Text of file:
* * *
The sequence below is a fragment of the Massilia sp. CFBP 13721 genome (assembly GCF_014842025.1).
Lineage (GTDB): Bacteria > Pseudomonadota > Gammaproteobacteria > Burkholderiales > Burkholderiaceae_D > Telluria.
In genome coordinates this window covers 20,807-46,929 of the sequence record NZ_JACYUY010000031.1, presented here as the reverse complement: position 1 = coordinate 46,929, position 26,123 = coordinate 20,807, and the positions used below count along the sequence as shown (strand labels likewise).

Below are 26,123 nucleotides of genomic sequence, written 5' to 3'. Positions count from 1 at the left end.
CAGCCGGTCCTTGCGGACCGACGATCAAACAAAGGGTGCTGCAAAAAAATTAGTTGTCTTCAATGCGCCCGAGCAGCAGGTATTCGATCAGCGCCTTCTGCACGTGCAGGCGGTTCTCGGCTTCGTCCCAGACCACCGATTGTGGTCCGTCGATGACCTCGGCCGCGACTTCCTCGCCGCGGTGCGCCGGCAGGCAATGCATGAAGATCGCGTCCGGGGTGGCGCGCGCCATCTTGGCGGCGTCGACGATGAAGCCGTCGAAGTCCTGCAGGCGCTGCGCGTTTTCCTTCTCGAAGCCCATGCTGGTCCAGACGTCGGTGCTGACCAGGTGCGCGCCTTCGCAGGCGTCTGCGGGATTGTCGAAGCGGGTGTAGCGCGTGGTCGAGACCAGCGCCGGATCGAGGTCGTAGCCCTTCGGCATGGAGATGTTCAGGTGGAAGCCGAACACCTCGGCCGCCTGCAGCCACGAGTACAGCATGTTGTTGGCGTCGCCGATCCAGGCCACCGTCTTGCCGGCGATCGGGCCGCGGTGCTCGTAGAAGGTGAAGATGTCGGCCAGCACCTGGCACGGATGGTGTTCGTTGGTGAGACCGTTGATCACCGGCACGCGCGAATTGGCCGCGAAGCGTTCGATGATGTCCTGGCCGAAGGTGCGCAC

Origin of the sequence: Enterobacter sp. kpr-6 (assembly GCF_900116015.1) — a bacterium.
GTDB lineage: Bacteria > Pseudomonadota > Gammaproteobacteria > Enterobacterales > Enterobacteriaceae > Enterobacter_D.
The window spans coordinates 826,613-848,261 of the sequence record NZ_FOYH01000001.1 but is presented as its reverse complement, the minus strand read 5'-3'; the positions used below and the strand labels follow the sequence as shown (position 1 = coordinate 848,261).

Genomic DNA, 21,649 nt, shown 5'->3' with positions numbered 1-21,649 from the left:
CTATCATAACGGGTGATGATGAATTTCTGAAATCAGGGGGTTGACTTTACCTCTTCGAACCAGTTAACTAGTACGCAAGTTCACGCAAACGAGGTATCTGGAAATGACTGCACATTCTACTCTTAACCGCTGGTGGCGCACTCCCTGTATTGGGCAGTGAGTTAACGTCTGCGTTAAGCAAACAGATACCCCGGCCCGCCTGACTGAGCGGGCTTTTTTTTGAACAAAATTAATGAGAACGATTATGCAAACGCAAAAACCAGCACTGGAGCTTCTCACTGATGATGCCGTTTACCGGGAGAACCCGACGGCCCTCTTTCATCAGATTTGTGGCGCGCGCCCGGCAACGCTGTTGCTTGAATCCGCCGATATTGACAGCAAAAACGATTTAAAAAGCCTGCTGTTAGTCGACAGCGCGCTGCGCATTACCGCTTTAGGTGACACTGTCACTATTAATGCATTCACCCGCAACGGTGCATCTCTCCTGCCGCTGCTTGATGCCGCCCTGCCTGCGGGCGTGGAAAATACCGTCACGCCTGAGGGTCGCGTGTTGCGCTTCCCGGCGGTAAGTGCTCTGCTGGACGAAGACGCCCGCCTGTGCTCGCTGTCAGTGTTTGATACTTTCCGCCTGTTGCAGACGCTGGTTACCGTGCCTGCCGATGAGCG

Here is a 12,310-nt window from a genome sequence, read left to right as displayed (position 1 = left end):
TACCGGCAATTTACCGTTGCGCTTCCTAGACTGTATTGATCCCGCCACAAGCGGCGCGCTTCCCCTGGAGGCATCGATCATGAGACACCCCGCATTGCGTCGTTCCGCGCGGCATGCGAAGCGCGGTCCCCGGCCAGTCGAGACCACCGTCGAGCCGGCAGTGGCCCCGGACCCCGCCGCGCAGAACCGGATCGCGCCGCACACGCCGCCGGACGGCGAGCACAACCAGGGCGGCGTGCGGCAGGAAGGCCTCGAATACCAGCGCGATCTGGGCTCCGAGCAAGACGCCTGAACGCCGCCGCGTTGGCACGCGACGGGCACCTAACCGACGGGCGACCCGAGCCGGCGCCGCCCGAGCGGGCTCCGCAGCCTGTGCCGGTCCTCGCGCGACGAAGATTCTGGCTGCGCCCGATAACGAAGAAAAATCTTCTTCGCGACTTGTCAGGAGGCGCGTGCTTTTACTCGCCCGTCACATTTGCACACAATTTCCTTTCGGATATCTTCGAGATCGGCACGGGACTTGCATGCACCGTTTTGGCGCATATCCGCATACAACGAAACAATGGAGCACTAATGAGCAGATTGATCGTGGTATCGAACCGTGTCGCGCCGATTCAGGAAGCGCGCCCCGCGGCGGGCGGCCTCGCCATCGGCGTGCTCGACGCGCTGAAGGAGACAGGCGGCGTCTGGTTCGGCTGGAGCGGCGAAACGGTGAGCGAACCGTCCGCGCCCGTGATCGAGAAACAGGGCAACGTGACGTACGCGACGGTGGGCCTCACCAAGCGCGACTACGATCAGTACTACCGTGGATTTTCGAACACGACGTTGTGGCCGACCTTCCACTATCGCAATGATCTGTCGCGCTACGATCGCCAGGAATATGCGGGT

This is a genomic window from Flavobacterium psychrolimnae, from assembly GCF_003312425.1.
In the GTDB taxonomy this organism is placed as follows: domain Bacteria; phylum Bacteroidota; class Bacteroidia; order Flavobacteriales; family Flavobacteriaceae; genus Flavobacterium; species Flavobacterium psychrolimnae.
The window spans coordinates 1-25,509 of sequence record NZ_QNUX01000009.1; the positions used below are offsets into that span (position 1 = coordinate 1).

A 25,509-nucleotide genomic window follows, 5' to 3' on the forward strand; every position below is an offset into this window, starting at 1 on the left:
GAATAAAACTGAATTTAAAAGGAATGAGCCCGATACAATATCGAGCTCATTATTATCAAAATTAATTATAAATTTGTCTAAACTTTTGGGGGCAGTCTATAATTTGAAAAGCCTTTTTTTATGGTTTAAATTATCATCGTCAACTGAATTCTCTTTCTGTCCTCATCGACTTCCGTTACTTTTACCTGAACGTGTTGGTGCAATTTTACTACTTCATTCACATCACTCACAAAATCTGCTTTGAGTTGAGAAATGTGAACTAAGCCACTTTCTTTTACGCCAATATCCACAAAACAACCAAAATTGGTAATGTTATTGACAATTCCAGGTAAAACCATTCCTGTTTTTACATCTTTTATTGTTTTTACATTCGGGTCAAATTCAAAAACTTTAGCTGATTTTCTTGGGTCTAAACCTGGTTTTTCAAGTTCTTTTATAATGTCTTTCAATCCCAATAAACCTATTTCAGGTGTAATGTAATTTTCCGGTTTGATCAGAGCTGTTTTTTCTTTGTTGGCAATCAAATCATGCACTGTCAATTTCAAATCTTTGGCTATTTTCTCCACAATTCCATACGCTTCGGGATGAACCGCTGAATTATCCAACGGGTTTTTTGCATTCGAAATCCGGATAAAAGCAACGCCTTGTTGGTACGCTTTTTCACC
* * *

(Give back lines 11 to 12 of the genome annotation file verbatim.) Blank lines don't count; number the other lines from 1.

Here is a 12,310-nt window from a genome sequence, read left to right as displayed (position 1 = left end):
TACCGGCAATTTACCGTTGCGCTTCCTAGACTGTATTGATCCCGCCACAAGCGGCGCGCTTCCCCTGGAGGCATCGATCATGAGACACCCCGCATTGCGTCGTTCCGCGCGGCATGCGAAGCGCGGTCCCCGGCCAGTCGAGACCACCGTCGAGCCGGCAGTGGCCCCGGACCCCGCCGCGCAGAACCGGATCGCGCCGCACACGCCGCCGGACGGCGAGCACAACCAGGGCGGCGTGCGGCAGGAAGGCCTCGAATACCAGCGCGATCTGGGCTCCGAGCAAGACGCCTGAACGCCGCCGCGTTGGCACGCGACGGGCACCTAACCGACGGGCGACCCGAGCCGGCGCCGCCCGAGCGGGCTCCGCAGCCTGTGCCGGTCCTCGCGCGACGAAGATTCTGGCTGCGCCCGATAACGAAGAAAAATCTTCTTCGCGACTTGTCAGGAGGCGCGTGCTTTTACTCGCCCGTCACATTTGCACACAATTTCCTTTCGGATATCTTCGAGATCGGCACGGGACTTGCATGCACCGTTTTGGCGCATATCCGCATACAACGAAACAATGGAGCACTAATGAGCAGATTGATCGTGGTATCGAACCGTGTCGCGCCGATTCAGGAAGCGCGCCCCGCGGCGGGCGGCCTCGCCATCGGCGTGCTCGACGCGCTGAAGGAGACAGGCGGCGTCTGGTTCGGCTGGAGCGGCGAAACGGTGAGCGAACCGTCCGCGCCCGTGATCGAGAAACAGGGCAACGTGACGTACGCGACGGTGGGCCTCACCAAGCGCGACTACGATCAGTACTACCGTGGATTTTCGAACACGACGTTGTGGCCGACCTTCCACTATCGCAATGATCTGTCGCGCTACGATCGCCAGGAATATGCGGGT